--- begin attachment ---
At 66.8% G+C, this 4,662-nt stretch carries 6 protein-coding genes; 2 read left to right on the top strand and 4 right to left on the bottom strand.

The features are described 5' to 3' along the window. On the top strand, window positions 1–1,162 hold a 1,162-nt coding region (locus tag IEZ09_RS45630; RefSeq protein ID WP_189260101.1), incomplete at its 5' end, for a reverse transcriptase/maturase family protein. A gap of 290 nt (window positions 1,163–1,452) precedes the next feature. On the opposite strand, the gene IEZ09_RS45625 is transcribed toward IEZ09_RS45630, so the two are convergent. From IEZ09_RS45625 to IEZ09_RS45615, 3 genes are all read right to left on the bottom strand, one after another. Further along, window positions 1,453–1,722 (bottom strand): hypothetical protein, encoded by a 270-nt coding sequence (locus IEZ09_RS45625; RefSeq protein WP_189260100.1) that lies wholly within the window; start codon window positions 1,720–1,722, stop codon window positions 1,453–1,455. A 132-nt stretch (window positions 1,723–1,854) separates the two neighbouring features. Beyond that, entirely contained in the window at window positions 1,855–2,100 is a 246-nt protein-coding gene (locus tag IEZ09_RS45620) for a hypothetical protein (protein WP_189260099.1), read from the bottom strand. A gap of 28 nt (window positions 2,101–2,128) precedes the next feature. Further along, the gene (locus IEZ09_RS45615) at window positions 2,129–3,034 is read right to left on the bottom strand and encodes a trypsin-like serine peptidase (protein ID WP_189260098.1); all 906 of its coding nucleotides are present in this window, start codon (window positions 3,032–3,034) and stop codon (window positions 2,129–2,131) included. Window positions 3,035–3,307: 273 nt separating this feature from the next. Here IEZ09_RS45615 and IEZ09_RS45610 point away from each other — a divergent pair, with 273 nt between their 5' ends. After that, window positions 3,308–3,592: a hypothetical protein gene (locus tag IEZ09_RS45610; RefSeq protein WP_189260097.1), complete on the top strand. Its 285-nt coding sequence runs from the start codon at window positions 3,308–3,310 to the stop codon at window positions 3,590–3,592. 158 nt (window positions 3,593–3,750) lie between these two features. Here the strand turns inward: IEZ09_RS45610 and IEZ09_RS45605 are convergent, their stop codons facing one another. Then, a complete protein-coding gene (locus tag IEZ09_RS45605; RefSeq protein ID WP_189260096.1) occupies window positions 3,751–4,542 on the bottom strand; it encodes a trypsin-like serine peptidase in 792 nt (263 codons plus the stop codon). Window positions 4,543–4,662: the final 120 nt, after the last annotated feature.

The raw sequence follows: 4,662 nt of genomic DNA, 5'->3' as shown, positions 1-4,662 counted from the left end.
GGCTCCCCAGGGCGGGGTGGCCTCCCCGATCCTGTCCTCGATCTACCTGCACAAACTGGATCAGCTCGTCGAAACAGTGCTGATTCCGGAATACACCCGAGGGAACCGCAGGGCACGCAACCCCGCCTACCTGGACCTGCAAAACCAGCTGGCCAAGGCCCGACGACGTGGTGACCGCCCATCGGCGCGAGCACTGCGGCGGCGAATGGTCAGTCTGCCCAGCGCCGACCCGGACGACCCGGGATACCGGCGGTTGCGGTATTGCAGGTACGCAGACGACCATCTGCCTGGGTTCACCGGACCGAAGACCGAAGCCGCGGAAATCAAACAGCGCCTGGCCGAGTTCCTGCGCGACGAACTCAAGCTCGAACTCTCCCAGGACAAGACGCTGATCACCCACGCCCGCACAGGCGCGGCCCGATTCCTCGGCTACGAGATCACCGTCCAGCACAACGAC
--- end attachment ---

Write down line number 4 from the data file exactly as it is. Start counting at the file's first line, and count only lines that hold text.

GGCTCCCCAGGGCGGGGTGGCCTCCCCGATCCTGTCCTCGATCTACCTGCACAAACTGGATCAGCTCGTCGAAACAGTGCTGATTCCGGAATACACCCGAGGGAACCGCAGGGCACGCAACCCCGCCTACCTGGACCTGCAAAACCAGCTGGCCAAGGCCCGACGACGTGGTGACCGCCCATCGGCGCGAGCACTGCGGCGGCGAATGGTCAGTCTGCCCAGCGCCGACCCGGACGACCCGGGATACCGGCGGTTGCGGTATTGCAGGTACGCAGACGACCATCTGCCTGGGTTCACCGGACCGAAGACCGAAGCCGCGGAAATCAAACAGCGCCTGGCCGAGTTCCTGCGCGACGAACTCAAGCTCGAACTCTCCCAGGACAAGACGCTGATCACCCACGCCCGCACAGGCGCGGCCCGATTCCTCGGCTACGAGATCACCGTCCAGCACAACGAC